Saturday, August 25, 2007


I’m usually out of steps with the critics and the public both, and FLYBOYS is a good example. It got mediocre reviews and did lousy at the box office, and I think it’s a wonderful movie.

It’s the story of the Lafayette Escadrille, Americans who became pilots for the French before the United States entered World War I. Although there’s a graphic at the start of the movie that says it’s based on a true story, the characters are all fictional and most of them are war movie stereotypes: the tough cowboy, the spoiled rich kid, the Bible-thumper, the black prizefighter, the guy with a dark secret, the confident guy who cracks up under pressure, the pilot who’s a grizzled veteran despite his relative youth . . . You get the idea. You’ve seen this stuff before, going all the way back to THE DAWN PATROL, but the makers of FLYBOYS do such a good job of it that I didn’t mind if it was hokey and predictable. I got caught up in it anyway and thoroughly enjoyed it. The big finish is telegraphed early on, but that didn’t stop the grin on my face when the pay-off scene finally arrived.

People who know a lot about World War I aviation will tell you that this movie is riddled with historical inaccuracies. That may well be true. Even though I’ve written a little about the subject (the novel UNDER OUTLAW FLAGS and the novelette “Devil Wings Over France”), I’m far from an expert on the subject. And this is one of those relatively rare cases where I don’t care. John Wayne and Stuart Whitman shouldn’t be carrying Winchesters and Peacemakers while Texas is still a republic, either, but that doesn’t make me love THE COMANCHEROS any less. Just think of FLYBOYS as a film version of a George Bruce pulp novel from WINGS or DARE-DEVIL ACES (there’s even an evil German flying ace called the Black Falcon, another pulpish touch), and you’ll have a great time with it. The subtle tributes to Charles M. Schulz and Snoopy don’t hurt anything, either.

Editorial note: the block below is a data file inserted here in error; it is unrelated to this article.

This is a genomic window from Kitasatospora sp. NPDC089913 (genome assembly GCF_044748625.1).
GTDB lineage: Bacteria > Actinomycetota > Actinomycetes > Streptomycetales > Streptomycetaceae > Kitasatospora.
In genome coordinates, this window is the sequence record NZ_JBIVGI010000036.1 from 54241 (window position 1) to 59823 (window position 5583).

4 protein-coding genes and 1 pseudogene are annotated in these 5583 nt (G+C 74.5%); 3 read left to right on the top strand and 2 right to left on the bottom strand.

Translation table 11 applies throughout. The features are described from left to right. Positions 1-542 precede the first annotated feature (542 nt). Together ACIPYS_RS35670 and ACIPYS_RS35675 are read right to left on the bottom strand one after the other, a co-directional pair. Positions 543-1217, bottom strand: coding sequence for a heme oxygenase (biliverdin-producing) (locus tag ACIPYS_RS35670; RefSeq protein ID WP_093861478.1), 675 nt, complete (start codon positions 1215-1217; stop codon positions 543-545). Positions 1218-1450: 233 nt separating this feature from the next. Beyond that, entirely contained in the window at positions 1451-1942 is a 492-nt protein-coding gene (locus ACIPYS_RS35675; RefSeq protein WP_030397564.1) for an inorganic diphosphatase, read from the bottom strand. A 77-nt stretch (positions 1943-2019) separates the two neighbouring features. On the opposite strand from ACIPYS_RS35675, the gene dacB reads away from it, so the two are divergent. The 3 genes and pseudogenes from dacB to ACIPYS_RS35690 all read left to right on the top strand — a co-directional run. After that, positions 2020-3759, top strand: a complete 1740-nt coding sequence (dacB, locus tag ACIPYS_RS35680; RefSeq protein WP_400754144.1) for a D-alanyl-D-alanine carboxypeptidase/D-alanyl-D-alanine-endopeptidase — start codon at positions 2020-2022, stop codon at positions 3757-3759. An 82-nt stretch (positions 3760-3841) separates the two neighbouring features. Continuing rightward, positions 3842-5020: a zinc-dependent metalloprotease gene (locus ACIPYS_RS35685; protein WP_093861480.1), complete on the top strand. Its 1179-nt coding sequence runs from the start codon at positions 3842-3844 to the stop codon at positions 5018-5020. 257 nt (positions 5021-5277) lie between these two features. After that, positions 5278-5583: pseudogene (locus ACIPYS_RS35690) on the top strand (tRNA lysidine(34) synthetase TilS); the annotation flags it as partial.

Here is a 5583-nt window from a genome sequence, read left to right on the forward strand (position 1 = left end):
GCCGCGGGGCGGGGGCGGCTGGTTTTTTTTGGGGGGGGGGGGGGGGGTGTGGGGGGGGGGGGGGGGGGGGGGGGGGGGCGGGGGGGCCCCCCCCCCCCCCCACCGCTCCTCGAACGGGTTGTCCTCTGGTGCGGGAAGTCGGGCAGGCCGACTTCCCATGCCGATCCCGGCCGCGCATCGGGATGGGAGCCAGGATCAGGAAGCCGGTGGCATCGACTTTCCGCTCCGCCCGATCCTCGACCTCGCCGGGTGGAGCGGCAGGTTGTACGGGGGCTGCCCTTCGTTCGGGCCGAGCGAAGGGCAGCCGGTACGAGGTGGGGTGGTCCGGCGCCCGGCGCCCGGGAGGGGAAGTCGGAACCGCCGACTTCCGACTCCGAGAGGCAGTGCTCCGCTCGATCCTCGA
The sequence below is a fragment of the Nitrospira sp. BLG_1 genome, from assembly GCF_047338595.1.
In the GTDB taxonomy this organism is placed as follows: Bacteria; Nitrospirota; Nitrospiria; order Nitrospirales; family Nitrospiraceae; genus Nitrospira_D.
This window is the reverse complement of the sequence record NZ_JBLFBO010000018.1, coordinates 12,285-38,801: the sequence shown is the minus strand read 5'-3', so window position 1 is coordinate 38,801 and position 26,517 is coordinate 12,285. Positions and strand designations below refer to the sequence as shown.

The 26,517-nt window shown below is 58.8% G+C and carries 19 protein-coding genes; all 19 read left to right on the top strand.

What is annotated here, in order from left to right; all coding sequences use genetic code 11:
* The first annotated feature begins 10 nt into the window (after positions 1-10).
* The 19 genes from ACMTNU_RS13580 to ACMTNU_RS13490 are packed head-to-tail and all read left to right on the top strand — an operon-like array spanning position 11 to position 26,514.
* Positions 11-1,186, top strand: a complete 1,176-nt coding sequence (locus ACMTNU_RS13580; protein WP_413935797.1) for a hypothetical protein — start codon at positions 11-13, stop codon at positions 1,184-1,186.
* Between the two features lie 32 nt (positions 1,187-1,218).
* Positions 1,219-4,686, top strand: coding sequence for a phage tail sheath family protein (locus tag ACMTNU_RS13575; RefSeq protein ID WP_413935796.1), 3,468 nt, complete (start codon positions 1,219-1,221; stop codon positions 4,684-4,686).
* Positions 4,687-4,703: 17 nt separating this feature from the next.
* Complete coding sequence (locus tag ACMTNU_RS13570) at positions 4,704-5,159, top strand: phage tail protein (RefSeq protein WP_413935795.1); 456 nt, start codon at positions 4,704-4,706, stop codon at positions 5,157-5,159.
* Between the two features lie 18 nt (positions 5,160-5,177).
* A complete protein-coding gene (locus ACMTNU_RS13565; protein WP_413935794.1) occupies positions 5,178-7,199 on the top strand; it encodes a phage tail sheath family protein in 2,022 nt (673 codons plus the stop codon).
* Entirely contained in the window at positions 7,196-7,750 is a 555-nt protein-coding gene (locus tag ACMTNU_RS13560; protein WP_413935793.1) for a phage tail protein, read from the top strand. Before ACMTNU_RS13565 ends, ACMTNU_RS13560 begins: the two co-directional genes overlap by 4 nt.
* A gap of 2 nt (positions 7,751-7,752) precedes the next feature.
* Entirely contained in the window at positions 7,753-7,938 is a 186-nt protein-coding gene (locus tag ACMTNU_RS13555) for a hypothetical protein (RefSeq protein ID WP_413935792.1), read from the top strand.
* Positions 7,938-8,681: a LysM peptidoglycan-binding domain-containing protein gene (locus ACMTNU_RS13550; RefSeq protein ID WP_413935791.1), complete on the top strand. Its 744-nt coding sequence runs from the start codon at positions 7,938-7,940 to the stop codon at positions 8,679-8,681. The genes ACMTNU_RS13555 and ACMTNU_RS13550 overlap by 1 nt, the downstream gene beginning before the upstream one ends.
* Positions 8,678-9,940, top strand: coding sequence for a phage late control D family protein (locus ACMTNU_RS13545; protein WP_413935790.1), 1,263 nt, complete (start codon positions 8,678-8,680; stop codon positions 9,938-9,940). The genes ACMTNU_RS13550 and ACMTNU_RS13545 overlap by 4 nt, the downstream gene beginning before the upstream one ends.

Cap'n Bob said...

Synchronicity! Someone put this on at work today. I watched it as far as the scene where the pilot tracks down the girl he met at the bordello (she was just delivering supplies) and walked out. Sorry, but all those cliches, the whole cliches, and nothing but the cliches drove me away. I can see why it flopped, although it's probably no worse than some movies that were just as hackneyed but were boffo box office.

James Reasoner said...

I agree, there's not much in this movie that's not a cliche, but I guess I was just really in the right mood for it. What can I say? I liked PEARL HARBOR, too.

Cap'n Bob said...

I hated PEARL HARBOR. Maybe I'm becoming harder to please in my old age.

Anonymous said...

I seem to like cliche stories, so I might find this one interesting. I usually try to hide my fondness for cliches, because they are so frowned upon. There, I've been outed!